Generally, there are no special restaurants in the Como area, with probably one unique exception: the the Cantuccio, in the old town of Albavilla, 15 mins drive from Como downtown. Staying downtown Como though, you can head to the Sociale, close to the city theater, or find a good pizza at Riva Cafè, between piazza Volta and the lake side. La Cucina di Elsa in Piazza Volta and the Marketplace are hot spots for quality seafood. The Cantina Frasca in Cernobbio is also very good, with fairly high quality traditional food and a very friendly atmosphere, but don't expect lake view! For a fair-enough trade off between food quality and lake view, go to Crotto dei Platani in Brienno, 20 mins away from Como still along the Lake west coast where Cernobbio is.

If it happens you find yourself in Como around end of May / beginning of June with your classic lady, let's ping me and we can join together the "Giro Notturno del Lario" (Lake Como night ride), the local classic car competition bringing you all around the lake, on a 160 KMs track divided in several stages and tests disseminated along the whole circuit. More to come in the next posts on this topic!


Monday, 9 January 2012

The trick to make this blog a cool place to visit on the Internet: you

Ladies and Gentlemen, I think I finally decided how I can turn this blog into a proper speakers' corner, as it was in my plans since the beginning.

My simple idea would be to talk more and more about people rather than sticking to events reports: ideally, I would like this little spot to become a nice place on the Internet where everyone can explain how (s)he interacts with the classic cars world. Obviously, some high-profile and under-the-spotlight events like Silverstone Classics or Goodwood will always have visibility here, I just cannot avoid talking about them!

If you are a collector, I would like you to tell me how you chose, bought or restored your car, how you found it, or made it shine again after years of storage at granpa's garage.

Or maybe, your passion has even become a profession: hence, why don't you tell us your story? How you achieved your dream, quit your desk at local Bank and started taking pictures, drawing, writing, or selling and restoring (GB, preferably) cars.

Anyone interested to be the first? a quick & written interview, some pics or videos at your choice and voila, we'll get started! come on, show off a bit :-)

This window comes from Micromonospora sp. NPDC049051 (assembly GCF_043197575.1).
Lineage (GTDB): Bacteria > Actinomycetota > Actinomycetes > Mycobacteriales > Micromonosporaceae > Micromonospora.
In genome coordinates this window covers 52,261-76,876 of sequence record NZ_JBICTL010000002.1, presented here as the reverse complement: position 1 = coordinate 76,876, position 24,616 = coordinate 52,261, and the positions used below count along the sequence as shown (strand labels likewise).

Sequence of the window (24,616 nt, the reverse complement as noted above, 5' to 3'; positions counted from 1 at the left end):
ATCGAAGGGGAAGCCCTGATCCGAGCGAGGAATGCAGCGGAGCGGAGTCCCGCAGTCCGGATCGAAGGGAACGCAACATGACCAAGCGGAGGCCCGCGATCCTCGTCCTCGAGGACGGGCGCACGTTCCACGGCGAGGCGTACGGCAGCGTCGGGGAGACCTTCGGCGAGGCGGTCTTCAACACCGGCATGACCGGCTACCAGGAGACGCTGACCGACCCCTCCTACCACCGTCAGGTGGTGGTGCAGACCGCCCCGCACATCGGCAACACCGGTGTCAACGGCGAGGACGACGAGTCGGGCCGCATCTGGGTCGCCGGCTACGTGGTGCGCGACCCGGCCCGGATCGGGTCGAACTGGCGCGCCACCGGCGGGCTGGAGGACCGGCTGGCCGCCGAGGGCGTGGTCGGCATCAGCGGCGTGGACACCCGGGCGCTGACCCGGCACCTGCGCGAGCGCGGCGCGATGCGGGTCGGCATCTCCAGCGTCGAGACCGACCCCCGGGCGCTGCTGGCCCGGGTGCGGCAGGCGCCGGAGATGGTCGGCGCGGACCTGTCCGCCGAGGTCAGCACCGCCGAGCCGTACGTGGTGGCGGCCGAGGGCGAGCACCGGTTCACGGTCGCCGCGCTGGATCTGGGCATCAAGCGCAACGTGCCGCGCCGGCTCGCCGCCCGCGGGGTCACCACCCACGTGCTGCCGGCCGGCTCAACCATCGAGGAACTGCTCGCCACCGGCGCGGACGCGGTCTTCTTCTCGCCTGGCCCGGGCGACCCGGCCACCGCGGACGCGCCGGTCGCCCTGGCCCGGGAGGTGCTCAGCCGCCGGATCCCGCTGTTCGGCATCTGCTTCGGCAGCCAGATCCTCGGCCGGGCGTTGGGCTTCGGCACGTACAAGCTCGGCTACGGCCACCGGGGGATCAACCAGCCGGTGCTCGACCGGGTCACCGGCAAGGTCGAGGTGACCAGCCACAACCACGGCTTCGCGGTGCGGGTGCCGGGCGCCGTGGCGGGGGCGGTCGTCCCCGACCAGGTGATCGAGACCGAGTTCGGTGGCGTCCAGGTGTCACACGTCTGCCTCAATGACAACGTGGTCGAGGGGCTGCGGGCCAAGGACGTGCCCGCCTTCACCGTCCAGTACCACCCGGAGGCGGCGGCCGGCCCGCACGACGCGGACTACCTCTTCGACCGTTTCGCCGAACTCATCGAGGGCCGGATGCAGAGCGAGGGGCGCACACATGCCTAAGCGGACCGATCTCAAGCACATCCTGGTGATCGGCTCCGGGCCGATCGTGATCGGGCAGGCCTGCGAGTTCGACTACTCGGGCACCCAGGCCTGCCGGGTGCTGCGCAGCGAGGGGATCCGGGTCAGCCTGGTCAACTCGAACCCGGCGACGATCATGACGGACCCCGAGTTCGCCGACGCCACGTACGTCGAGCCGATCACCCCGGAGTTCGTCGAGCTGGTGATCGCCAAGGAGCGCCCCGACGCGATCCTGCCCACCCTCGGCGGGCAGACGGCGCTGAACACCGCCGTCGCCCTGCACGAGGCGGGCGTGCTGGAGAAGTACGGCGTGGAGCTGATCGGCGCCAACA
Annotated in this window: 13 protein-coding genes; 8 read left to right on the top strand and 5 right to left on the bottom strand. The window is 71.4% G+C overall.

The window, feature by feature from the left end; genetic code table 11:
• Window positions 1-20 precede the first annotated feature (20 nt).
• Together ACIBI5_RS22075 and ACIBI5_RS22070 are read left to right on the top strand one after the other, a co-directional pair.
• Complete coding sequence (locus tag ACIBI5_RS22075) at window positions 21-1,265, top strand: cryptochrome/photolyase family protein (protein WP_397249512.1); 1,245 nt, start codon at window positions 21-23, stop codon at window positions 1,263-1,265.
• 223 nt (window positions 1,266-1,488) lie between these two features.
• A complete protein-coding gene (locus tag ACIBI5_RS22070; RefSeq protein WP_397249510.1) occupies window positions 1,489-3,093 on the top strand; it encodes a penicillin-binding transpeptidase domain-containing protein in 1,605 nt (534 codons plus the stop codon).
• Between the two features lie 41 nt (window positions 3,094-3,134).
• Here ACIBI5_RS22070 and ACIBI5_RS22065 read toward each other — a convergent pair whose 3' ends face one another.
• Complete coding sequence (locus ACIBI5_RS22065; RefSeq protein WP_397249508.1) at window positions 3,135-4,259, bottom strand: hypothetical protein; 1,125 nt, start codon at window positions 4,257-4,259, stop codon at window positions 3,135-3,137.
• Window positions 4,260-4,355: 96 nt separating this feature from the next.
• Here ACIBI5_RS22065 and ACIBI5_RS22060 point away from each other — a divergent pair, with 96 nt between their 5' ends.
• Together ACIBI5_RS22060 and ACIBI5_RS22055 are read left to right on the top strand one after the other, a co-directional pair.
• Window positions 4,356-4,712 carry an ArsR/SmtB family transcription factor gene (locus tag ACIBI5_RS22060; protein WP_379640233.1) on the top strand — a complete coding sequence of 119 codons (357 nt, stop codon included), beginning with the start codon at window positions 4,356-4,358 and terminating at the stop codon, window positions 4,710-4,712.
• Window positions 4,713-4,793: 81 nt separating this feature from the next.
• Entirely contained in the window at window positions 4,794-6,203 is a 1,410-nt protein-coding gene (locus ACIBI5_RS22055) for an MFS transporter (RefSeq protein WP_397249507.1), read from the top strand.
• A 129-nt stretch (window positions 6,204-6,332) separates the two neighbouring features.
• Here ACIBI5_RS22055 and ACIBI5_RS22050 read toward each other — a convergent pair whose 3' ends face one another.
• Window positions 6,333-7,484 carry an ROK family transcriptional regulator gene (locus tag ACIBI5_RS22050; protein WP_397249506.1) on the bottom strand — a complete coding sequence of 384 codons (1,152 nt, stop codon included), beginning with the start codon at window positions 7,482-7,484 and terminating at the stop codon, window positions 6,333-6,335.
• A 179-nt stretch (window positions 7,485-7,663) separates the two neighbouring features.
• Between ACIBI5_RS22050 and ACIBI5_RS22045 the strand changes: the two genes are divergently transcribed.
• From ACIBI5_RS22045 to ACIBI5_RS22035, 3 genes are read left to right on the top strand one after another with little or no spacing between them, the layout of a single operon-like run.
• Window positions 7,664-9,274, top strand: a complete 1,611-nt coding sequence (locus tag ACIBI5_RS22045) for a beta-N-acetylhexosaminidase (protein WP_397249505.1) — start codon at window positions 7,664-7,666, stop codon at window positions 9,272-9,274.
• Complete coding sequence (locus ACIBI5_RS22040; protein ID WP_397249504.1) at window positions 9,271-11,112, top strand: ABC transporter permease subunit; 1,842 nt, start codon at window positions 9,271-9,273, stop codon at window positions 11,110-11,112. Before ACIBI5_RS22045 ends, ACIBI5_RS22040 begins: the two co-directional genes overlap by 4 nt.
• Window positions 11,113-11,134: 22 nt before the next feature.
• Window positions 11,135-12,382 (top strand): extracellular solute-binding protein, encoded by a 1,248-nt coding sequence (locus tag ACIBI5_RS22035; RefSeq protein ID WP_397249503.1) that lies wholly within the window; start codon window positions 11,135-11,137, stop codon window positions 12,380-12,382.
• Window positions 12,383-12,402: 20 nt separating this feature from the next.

You can find me at brit.gasoline@yahoo.com

Thursday, 5 January 2012

an unknown gem in the Italian classic car racing panorama

Do you want to try something really different? the Bergamo Historic Grand Prix is the answer. I am not a recurring participant yet (I first joined this incredible event only in 2010), I unfortunately missed the 2011 edition, but I still have those days in my mind as it was yesterday and they will hardly blow away. The Bergamo Historic Grand Prix (BHGP) is a proper racing event, not the usual - boring  - parade of ancient supercars. And, on top of everything else, it is run in Bergamo old town, all around the historic wall of the city in an unbelievable scenario. BHGP is a recurring event and it will take place again in May 2012: some of the most important Gentlemen drivers from all over the World are confirming their presence for the 2012 edition which is going to be memorable. They are coming over in this tiny, medieval location in northern Italy with a tangible, increasing enthusiasm to race their pre-1970, sometimes multi-million cars and enjoy the unique taste of a GP that - as Simone, the organizer, loves to say - "would still be part of the F1 World Championship  today, as it was back in 1935, if only it was not just a couple of yards shorter than the minimum lenght required by the F1 Regulation". Well, fair enough: I am pretty sure the crowd who attends the historical GP would in large majority not prefer to watch modern F1 cars rather than the spectacular Lister, XK 120 OTS, Lotus 11, Porsche 904, Ferrari Daytona (ex Steve Mc Queen) that were shown in most of the Editions. If you read Italian, take anyway a look at the romantic history of the GP, from its glorious time to the years of silence, until the exhausts came back in Bergamo in 2004.